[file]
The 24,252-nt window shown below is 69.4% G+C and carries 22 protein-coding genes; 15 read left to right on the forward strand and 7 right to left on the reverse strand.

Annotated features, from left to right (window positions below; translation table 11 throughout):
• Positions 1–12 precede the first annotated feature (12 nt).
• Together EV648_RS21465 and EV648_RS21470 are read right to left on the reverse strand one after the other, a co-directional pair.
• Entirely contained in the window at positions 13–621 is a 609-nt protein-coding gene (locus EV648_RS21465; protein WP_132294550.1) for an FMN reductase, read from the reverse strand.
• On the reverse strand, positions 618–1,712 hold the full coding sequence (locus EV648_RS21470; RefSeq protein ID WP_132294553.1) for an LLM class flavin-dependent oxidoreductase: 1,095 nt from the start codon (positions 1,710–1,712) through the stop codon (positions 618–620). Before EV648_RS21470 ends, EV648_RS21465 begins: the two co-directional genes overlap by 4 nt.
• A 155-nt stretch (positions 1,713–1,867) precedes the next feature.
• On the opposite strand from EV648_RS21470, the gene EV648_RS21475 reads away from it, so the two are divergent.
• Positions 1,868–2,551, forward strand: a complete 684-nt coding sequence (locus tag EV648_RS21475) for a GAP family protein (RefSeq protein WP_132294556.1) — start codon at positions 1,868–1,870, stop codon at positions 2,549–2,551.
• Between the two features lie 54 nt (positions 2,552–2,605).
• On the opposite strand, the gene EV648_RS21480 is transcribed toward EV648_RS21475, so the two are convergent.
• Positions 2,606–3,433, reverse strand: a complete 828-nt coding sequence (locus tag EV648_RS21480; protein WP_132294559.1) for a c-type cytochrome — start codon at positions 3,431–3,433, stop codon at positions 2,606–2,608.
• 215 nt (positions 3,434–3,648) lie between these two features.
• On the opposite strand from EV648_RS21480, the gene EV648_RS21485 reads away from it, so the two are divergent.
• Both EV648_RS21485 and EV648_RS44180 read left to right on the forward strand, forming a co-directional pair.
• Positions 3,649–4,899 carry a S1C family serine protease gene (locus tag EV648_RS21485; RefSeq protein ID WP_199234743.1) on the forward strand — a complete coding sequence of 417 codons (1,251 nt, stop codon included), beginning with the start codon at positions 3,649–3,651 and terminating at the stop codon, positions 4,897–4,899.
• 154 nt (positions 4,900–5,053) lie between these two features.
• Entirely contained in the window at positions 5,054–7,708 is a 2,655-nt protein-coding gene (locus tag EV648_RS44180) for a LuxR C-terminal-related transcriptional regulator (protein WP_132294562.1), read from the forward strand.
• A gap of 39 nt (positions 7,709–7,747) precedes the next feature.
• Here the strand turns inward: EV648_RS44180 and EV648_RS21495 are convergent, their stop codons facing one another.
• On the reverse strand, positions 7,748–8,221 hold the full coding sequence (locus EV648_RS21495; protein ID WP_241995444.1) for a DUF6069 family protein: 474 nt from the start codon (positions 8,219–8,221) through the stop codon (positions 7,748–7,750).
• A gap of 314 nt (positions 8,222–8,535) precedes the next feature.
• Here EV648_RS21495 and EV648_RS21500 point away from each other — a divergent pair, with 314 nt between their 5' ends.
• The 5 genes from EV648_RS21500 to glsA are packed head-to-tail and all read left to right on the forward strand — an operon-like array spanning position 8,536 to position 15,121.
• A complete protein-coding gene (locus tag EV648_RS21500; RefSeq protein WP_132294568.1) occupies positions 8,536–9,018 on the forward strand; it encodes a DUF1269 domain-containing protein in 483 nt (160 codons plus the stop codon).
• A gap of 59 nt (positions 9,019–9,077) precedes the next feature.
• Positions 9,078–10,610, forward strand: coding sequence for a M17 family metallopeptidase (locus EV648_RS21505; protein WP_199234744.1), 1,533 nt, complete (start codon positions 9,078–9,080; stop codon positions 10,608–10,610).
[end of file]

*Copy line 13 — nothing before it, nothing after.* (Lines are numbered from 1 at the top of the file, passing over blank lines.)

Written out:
• 215 nt (positions 3,434–3,648) lie between these two features.